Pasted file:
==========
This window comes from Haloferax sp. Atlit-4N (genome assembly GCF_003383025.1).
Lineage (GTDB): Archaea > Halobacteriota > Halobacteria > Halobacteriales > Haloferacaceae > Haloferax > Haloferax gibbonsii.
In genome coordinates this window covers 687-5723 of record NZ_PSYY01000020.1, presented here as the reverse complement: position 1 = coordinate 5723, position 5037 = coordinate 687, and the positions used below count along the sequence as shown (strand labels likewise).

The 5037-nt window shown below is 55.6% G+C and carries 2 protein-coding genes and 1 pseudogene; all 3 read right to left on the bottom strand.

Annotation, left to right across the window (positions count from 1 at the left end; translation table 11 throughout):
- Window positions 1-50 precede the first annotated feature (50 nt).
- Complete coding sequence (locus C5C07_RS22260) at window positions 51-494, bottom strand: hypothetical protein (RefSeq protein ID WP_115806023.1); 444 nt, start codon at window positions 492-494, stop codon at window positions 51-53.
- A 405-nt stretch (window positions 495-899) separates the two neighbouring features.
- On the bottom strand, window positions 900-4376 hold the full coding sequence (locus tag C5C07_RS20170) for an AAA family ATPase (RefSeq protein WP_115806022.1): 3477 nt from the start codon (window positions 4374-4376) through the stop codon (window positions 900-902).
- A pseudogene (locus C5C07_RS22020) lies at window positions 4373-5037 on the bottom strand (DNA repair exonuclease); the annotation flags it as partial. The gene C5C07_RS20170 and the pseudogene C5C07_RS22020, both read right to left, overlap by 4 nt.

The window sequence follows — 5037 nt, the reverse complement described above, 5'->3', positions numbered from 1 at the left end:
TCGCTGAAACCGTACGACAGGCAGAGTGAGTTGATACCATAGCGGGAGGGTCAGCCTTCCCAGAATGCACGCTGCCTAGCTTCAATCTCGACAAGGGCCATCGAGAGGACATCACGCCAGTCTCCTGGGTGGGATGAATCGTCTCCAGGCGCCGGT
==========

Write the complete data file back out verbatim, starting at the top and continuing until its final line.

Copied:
This window comes from Haloferax sp. Atlit-4N (genome assembly GCF_003383025.1).
Lineage (GTDB): Archaea > Halobacteriota > Halobacteria > Halobacteriales > Haloferacaceae > Haloferax > Haloferax gibbonsii.
In genome coordinates this window covers 687-5723 of record NZ_PSYY01000020.1, presented here as the reverse complement: position 1 = coordinate 5723, position 5037 = coordinate 687, and the positions used below count along the sequence as shown (strand labels likewise).

The 5037-nt window shown below is 55.6% G+C and carries 2 protein-coding genes and 1 pseudogene; all 3 read right to left on the bottom strand.

Annotation, left to right across the window (positions count from 1 at the left end; translation table 11 throughout):
- Window positions 1-50 precede the first annotated feature (50 nt).
- Complete coding sequence (locus C5C07_RS22260) at window positions 51-494, bottom strand: hypothetical protein (RefSeq protein ID WP_115806023.1); 444 nt, start codon at window positions 492-494, stop codon at window positions 51-53.
- A 405-nt stretch (window positions 495-899) separates the two neighbouring features.
- On the bottom strand, window positions 900-4376 hold the full coding sequence (locus tag C5C07_RS20170) for an AAA family ATPase (RefSeq protein WP_115806022.1): 3477 nt from the start codon (window positions 4374-4376) through the stop codon (window positions 900-902).
- A pseudogene (locus C5C07_RS22020) lies at window positions 4373-5037 on the bottom strand (DNA repair exonuclease); the annotation flags it as partial. The gene C5C07_RS20170 and the pseudogene C5C07_RS22020, both read right to left, overlap by 4 nt.

The window sequence follows — 5037 nt, the reverse complement described above, 5'->3', positions numbered from 1 at the left end:
TCGCTGAAACCGTACGACAGGCAGAGTGAGTTGATACCATAGCGGGAGGGTCAGCCTTCCCAGAATGCACGCTGCCTAGCTTCAATCTCGACAAGGGCCATCGAGAGGACATCACGCCAGTCTCCTGGGTGGGATGAATCGTCTCCAGGCGCCGGT